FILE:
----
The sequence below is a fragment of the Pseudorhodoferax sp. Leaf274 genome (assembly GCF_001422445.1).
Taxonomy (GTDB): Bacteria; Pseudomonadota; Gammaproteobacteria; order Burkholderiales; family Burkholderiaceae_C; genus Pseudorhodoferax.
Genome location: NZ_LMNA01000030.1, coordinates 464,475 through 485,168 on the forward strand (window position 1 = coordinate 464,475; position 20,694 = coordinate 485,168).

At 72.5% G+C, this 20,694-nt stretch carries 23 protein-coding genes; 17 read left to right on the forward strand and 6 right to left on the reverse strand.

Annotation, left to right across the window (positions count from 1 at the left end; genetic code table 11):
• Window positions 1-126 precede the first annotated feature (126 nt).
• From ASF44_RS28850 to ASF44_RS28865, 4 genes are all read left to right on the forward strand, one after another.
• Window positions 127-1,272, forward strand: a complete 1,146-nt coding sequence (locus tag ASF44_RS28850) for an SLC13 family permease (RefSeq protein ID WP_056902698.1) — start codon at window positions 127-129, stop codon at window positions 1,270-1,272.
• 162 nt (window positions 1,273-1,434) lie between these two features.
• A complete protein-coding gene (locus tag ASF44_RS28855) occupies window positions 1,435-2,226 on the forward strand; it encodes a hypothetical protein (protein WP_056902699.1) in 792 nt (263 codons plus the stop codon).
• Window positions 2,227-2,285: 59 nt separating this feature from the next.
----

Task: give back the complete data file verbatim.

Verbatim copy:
The sequence below is a fragment of the Pseudorhodoferax sp. Leaf274 genome (assembly GCF_001422445.1).
Taxonomy (GTDB): Bacteria; Pseudomonadota; Gammaproteobacteria; order Burkholderiales; family Burkholderiaceae_C; genus Pseudorhodoferax.
Genome location: NZ_LMNA01000030.1, coordinates 464,475 through 485,168 on the forward strand (window position 1 = coordinate 464,475; position 20,694 = coordinate 485,168).

At 72.5% G+C, this 20,694-nt stretch carries 23 protein-coding genes; 17 read left to right on the forward strand and 6 right to left on the reverse strand.

Annotation, left to right across the window (positions count from 1 at the left end; genetic code table 11):
• Window positions 1-126 precede the first annotated feature (126 nt).
• From ASF44_RS28850 to ASF44_RS28865, 4 genes are all read left to right on the forward strand, one after another.
• Window positions 127-1,272, forward strand: a complete 1,146-nt coding sequence (locus tag ASF44_RS28850) for an SLC13 family permease (RefSeq protein ID WP_056902698.1) — start codon at window positions 127-129, stop codon at window positions 1,270-1,272.
• 162 nt (window positions 1,273-1,434) lie between these two features.
• A complete protein-coding gene (locus tag ASF44_RS28855) occupies window positions 1,435-2,226 on the forward strand; it encodes a hypothetical protein (protein WP_056902699.1) in 792 nt (263 codons plus the stop codon).
• Window positions 2,227-2,285: 59 nt separating this feature from the next.